Tony Rose set to stuff the bus for kids
By Jim Turner


Posted on January 1, 0001 12:00 AM



      Tony Rose has gone from stuffing pepperonis on to pizzas at Auburn Minit Mart to Stuffing the Bus as one of Bowling Green's best-known media figures.
     The 1995 graduate of Logan County High School is the morning man for SAM 100.7 radio, the prime gig at one of Southcentral Kentucky's most popular stations.
     Thursday, July 23, for the fourth straight year the Auburn native will take up residence in a school bus in the parking lot of Bluegrass Cellular on Campbell Lane while collecting donations for area school children. "In the past three years, the amazing people of Southern Kentucky have donated over eight tons of supplies for the children of this area in this event. In turn, I have lived in the bus for nearly 300 hours of my life!" he says on the SAM website.
     He tells The Lo Jo, "When I get off the bus sometime next Monday, it will be a very smelly, sweatty version of Tony Rose. I'll be like a donut glazed with dirt."
     Rose's growth in popularity has come rapidly, but he knows he can't take it for granted. No media figure is more involved in community activities than Rose, who calls himself "the ultimate community guy. It's like running for office. You've got to be in front of people, shaking hands and kissing babies. You can't do it half way. You have to find your niche."
     Along with his buscapades, Rose can be found involved in cow milking contests or doing on-the-spot promotions and contests at every Western Kentucky University home football or basketball game. He's the host of the Humane Society's Adopt-A-Thon show and emcee for the Warren County Relay for Life.
    Air time for him is 6-9 a.m. weekdays, but he arrives at the station at 4 a.m. to get prepared. He gets home at 1:30 or 2 p.m. Soon he's back on the road, involved in some activity. Fortunately he has an understandng wife of four years, Shelli, who is busy herself as marketing director for Greenwood Mall.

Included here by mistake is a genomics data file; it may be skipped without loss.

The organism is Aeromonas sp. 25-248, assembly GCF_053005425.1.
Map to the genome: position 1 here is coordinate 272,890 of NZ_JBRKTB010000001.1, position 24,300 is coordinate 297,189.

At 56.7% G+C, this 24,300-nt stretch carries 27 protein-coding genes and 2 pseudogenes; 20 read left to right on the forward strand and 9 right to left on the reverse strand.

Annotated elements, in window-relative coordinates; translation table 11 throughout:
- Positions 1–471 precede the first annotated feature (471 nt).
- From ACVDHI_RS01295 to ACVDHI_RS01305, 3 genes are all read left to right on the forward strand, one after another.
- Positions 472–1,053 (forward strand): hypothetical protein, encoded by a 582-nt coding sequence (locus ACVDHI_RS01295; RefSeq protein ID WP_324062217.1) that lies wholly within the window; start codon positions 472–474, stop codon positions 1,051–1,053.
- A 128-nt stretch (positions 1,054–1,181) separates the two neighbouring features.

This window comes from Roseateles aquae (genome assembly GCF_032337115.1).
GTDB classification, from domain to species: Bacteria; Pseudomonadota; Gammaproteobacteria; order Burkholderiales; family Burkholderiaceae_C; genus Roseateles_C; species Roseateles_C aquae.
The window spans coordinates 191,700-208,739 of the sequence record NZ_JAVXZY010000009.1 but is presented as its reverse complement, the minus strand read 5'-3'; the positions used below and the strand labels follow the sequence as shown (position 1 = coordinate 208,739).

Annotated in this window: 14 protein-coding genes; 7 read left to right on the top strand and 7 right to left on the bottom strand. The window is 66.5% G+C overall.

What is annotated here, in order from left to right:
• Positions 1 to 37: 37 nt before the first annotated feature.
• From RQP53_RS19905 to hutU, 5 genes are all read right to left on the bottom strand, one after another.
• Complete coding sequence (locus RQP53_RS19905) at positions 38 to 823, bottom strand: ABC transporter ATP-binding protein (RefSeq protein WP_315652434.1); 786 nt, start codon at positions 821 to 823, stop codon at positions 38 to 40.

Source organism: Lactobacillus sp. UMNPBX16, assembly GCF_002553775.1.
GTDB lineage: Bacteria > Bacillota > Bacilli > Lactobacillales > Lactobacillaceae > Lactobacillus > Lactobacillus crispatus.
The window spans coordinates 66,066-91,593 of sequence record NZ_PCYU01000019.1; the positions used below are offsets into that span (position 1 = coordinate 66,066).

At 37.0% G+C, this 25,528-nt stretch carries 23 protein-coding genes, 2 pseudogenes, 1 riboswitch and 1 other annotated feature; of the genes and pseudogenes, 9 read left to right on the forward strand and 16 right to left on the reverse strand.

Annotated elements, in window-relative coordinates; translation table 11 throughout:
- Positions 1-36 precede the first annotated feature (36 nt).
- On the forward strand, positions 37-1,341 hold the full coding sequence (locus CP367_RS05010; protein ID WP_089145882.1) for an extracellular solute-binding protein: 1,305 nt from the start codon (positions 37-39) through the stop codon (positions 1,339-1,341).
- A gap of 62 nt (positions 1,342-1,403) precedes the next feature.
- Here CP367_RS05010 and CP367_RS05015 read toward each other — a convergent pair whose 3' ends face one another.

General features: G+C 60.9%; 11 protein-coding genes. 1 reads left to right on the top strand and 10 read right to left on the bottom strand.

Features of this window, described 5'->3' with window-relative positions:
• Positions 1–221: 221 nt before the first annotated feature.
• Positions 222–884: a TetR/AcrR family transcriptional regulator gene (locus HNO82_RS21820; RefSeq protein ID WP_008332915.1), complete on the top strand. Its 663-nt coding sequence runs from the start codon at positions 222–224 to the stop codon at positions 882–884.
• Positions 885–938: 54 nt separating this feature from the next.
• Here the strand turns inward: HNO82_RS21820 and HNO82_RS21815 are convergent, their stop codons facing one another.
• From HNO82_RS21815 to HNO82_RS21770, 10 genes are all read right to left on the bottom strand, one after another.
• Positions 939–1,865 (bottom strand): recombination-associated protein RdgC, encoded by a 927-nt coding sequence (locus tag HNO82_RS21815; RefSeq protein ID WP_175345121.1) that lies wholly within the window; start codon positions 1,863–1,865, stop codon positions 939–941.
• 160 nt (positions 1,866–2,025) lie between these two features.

Known as Anthony Rose at LCHS where he ran track and was on Sean Willeford's school newspaper staff, Tony is the son of Bessie Rose and the late Johnny Rose. He was a student at Auburn Elementary School before moving on to LCHS. So working at the Auburn Minit Mart was a natural.
    After high school, he worked at JS Technos for a year and a half and was a volunteer EMT with the Auburn Ambulance Service. While studying broadcasting at WKU, he worked as a security guard at Fruit of the Loom.
    His big break came when he secured a part-time job with what was then G107, The Gator, as the weekend host of a 7 p.m.-midnight show called "Live and Local." Among the acts he introduced were the band Totem Soul, which had LCHS roots, and one with LCHS alum Zane Williams III. Program Director Brian Locke was his mentor. "I realize now how lucky I was to have a paying job in radio that young," he says. "I fell in love with radio, which I consider theatre of the mind."
    Also advising him was then-Gator star Maxwell P. Murphy, who lives in Russellville, as do Beaver mega-stars Myla Thomas and Scooter Davis. Max is now with 95.1, The Goober.
    Rose's work was complimented with he was recruited by Commonwealth to become an air personality for SAM, which was then known as 100.7 KLX. He began as the afternoon drive deejay before moving into the prime spot as the morning man. He also records a daily afternoon show for the company's Campbellsville station, Q104.
    Stuff the Bus is the promotion/event which he created and for which he is best known. "I can't stress it enough-- every single notebook to crayon stays local and goes right back into our school systems in Southern Kentucky. Sure it is hot.. sweaty..and well the bus sleeps terrible, but this has become a passion project for me each year." 
    He notes that donations from Logan Countians and Logan groups will result in school supplies being sent to schools here, and the station matches all donations.
    Additionally those who bring donations to the bus get air time and great publicity. "A small donation can result in the equivalent of $250-$500 worth of advertising," Tony Rose says.
   "I know the economy is tough right now and I would never ask for you to give more than you could, but this is a wonderful non-profit event that truly gets to the kids' hands on a local level. School supplies are more affordable than ever..and a simple $20 donation will truly bring a trunk load of stuff to the bus."
   Anyone who would like to make a donation can call 270-846-0222, email tonyroseshow@yahoo.com or send a message to Tony Rose on his Facebook page.




Copyright © The Logan Journal 2009 - 2022